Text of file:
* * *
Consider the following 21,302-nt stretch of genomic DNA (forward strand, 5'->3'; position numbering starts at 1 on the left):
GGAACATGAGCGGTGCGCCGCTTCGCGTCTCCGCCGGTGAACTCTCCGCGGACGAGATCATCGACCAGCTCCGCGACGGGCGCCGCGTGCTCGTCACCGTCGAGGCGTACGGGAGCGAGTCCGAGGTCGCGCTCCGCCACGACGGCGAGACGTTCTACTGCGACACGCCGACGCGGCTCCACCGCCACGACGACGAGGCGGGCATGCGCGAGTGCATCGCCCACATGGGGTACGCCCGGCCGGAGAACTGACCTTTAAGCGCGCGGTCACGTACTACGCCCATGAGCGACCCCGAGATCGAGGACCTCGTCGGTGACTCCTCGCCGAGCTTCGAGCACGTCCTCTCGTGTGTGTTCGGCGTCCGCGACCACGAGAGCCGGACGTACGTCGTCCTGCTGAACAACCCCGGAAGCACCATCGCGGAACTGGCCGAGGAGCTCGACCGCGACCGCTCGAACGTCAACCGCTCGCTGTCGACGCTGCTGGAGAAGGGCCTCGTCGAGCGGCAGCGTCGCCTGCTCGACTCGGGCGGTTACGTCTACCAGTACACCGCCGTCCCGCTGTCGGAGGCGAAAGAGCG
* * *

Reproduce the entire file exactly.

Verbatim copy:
Consider the following 21,302-nt stretch of genomic DNA (forward strand, 5'->3'; position numbering starts at 1 on the left):
GGAACATGAGCGGTGCGCCGCTTCGCGTCTCCGCCGGTGAACTCTCCGCGGACGAGATCATCGACCAGCTCCGCGACGGGCGCCGCGTGCTCGTCACCGTCGAGGCGTACGGGAGCGAGTCCGAGGTCGCGCTCCGCCACGACGGCGAGACGTTCTACTGCGACACGCCGACGCGGCTCCACCGCCACGACGACGAGGCGGGCATGCGCGAGTGCATCGCCCACATGGGGTACGCCCGGCCGGAGAACTGACCTTTAAGCGCGCGGTCACGTACTACGCCCATGAGCGACCCCGAGATCGAGGACCTCGTCGGTGACTCCTCGCCGAGCTTCGAGCACGTCCTCTCGTGTGTGTTCGGCGTCCGCGACCACGAGAGCCGGACGTACGTCGTCCTGCTGAACAACCCCGGAAGCACCATCGCGGAACTGGCCGAGGAGCTCGACCGCGACCGCTCGAACGTCAACCGCTCGCTGTCGACGCTGCTGGAGAAGGGCCTCGTCGAGCGGCAGCGTCGCCTGCTCGACTCGGGCGGTTACGTCTACCAGTACACCGCCGTCCCGCTGTCGGAGGCGAAAGAGCG